7. Meanwhile, heat the chicken broth in a large pot on the stove to a low simmer. Add the carrot and celery and cook for 5 minutes. Season with salt and pepper and turn the heat to low.
  8. De-bone the chicken and discard the skin. Shred the meat.
  9. Ladle the broth and veggies into bowls and top with chicken. Add 2 to 3 matzo balls per bowl, and top with fresh dill, if using.

Ingredient Tip: You can easily make your own matzo meal using regular matzo. Simply break it into medium-sized pieces and pulse it in your food processor until a cornmeal-like texture is reached. One sleeve of matzo typically yields 1 cup of meal.

photo by Jenni Field via Flickr and modified by me
One-Hour Instant Pot Matzo Ball Soup

Link Round-Up, 4.3.19

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Some recent writings by me:

If you haven’t seen it, this LA Times April Fool’s piece is wonderful.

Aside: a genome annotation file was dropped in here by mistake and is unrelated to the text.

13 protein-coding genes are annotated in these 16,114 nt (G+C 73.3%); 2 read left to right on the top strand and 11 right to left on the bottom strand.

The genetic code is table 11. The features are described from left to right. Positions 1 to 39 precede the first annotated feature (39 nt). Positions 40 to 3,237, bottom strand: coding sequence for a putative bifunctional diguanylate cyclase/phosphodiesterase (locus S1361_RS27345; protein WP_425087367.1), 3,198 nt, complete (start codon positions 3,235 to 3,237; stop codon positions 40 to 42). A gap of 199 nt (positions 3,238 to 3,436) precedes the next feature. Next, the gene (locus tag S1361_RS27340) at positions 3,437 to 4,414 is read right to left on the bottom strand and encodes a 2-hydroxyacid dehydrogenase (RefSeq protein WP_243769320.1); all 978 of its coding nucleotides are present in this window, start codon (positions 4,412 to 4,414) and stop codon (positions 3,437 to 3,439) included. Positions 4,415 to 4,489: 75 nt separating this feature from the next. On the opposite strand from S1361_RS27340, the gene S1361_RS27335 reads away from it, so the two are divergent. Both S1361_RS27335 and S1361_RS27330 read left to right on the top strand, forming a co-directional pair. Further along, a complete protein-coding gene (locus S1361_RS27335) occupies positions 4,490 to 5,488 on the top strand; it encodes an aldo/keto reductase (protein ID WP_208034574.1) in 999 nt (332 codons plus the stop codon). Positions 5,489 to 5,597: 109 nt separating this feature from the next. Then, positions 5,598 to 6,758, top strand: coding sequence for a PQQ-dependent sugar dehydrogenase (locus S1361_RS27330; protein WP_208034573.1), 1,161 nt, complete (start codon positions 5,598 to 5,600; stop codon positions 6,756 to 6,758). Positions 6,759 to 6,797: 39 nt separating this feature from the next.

Just a friendly reminder that my cookbook No Pressure is still for sale right here.

image via Buzzfeed
Link Round-Up, 4.3.19

Instant Pot Mushroom Rice Porridge

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On a cold night I love snuggling up with a warm bowl of rice porridge, or congee. The pressure cooker makes it especially easy to make, and you can customize the flavors to your liking. We’re mushroom lovers in this house, and I almost always use brown rice, but follow your heart! Be sure to make this while the nights are still cold—it makes especially good leftovers.

Instant Pot Mushroom Rice Porridge
Serves 3

2 teaspoons canola or grapeseed oil
1 teaspoon sesame oil
1 small onion, diced
1/2 pound cremini mushrooms, diced
4 garlic cloves, minced
1 tablespoon minced fresh ginger